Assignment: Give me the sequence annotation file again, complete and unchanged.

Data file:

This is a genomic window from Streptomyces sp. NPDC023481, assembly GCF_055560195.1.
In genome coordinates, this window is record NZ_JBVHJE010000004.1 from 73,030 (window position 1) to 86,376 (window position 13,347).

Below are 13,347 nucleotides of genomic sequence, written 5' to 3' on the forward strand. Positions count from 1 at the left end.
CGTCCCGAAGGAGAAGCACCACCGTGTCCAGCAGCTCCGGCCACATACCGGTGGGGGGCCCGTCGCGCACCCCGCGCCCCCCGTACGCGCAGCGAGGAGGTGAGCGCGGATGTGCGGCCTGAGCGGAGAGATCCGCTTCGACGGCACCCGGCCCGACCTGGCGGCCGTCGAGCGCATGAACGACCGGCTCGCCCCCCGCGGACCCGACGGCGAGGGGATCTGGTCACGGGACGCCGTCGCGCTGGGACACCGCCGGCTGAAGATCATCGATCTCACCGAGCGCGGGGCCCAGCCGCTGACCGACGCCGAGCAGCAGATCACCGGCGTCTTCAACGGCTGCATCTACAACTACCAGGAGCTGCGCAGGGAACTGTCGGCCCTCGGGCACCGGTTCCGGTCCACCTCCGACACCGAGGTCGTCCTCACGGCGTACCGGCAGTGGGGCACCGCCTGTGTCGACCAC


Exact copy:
This is a genomic window from Streptomyces sp. NPDC023481, assembly GCF_055560195.1.
In genome coordinates, this window is record NZ_JBVHJE010000004.1 from 73,030 (window position 1) to 86,376 (window position 13,347).

Below are 13,347 nucleotides of genomic sequence, written 5' to 3' on the forward strand. Positions count from 1 at the left end.
CGTCCCGAAGGAGAAGCACCACCGTGTCCAGCAGCTCCGGCCACATACCGGTGGGGGGCCCGTCGCGCACCCCGCGCCCCCCGTACGCGCAGCGAGGAGGTGAGCGCGGATGTGCGGCCTGAGCGGAGAGATCCGCTTCGACGGCACCCGGCCCGACCTGGCGGCCGTCGAGCGCATGAACGACCGGCTCGCCCCCCGCGGACCCGACGGCGAGGGGATCTGGTCACGGGACGCCGTCGCGCTGGGACACCGCCGGCTGAAGATCATCGATCTCACCGAGCGCGGGGCCCAGCCGCTGACCGACGCCGAGCAGCAGATCACCGGCGTCTTCAACGGCTGCATCTACAACTACCAGGAGCTGCGCAGGGAACTGTCGGCCCTCGGGCACCGGTTCCGGTCCACCTCCGACACCGAGGTCGTCCTCACGGCGTACCGGCAGTGGGGCACCGCCTGTGTCGACCAC